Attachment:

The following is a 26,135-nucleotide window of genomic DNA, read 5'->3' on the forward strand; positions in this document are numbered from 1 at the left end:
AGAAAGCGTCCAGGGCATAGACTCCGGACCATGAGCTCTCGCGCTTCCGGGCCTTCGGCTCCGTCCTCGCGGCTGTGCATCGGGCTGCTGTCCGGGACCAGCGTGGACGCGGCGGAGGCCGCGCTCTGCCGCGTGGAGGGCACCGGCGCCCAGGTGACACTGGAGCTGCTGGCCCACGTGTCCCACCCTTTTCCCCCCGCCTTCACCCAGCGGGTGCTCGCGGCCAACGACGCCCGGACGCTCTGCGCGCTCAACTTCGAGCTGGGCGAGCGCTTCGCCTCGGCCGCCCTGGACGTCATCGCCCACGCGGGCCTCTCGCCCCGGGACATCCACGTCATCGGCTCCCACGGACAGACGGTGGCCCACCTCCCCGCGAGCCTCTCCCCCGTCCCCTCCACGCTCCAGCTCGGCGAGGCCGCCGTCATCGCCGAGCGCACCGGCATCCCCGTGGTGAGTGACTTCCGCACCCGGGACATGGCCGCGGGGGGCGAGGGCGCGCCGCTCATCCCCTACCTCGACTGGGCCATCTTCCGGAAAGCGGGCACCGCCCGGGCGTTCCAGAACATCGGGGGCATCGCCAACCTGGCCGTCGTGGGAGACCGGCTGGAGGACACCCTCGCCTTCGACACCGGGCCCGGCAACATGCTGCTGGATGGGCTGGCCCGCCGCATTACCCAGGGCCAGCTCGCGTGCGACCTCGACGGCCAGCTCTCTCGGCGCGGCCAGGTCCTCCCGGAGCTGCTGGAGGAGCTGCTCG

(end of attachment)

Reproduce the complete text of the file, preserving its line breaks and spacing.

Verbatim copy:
The following is a 26,135-nucleotide window of genomic DNA, read 5'->3' on the forward strand; positions in this document are numbered from 1 at the left end:
AGAAAGCGTCCAGGGCATAGACTCCGGACCATGAGCTCTCGCGCTTCCGGGCCTTCGGCTCCGTCCTCGCGGCTGTGCATCGGGCTGCTGTCCGGGACCAGCGTGGACGCGGCGGAGGCCGCGCTCTGCCGCGTGGAGGGCACCGGCGCCCAGGTGACACTGGAGCTGCTGGCCCACGTGTCCCACCCTTTTCCCCCCGCCTTCACCCAGCGGGTGCTCGCGGCCAACGACGCCCGGACGCTCTGCGCGCTCAACTTCGAGCTGGGCGAGCGCTTCGCCTCGGCCGCCCTGGACGTCATCGCCCACGCGGGCCTCTCGCCCCGGGACATCCACGTCATCGGCTCCCACGGACAGACGGTGGCCCACCTCCCCGCGAGCCTCTCCCCCGTCCCCTCCACGCTCCAGCTCGGCGAGGCCGCCGTCATCGCCGAGCGCACCGGCATCCCCGTGGTGAGTGACTTCCGCACCCGGGACATGGCCGCGGGGGGCGAGGGCGCGCCGCTCATCCCCTACCTCGACTGGGCCATCTTCCGGAAAGCGGGCACCGCCCGGGCGTTCCAGAACATCGGGGGCATCGCCAACCTGGCCGTCGTGGGAGACCGGCTGGAGGACACCCTCGCCTTCGACACCGGGCCCGGCAACATGCTGCTGGATGGGCTGGCCCGCCGCATTACCCAGGGCCAGCTCGCGTGCGACCTCGACGGCCAGCTCTCTCGGCGCGGCCAGGTCCTCCCGGAGCTGCTGGAGGAGCTGCTCG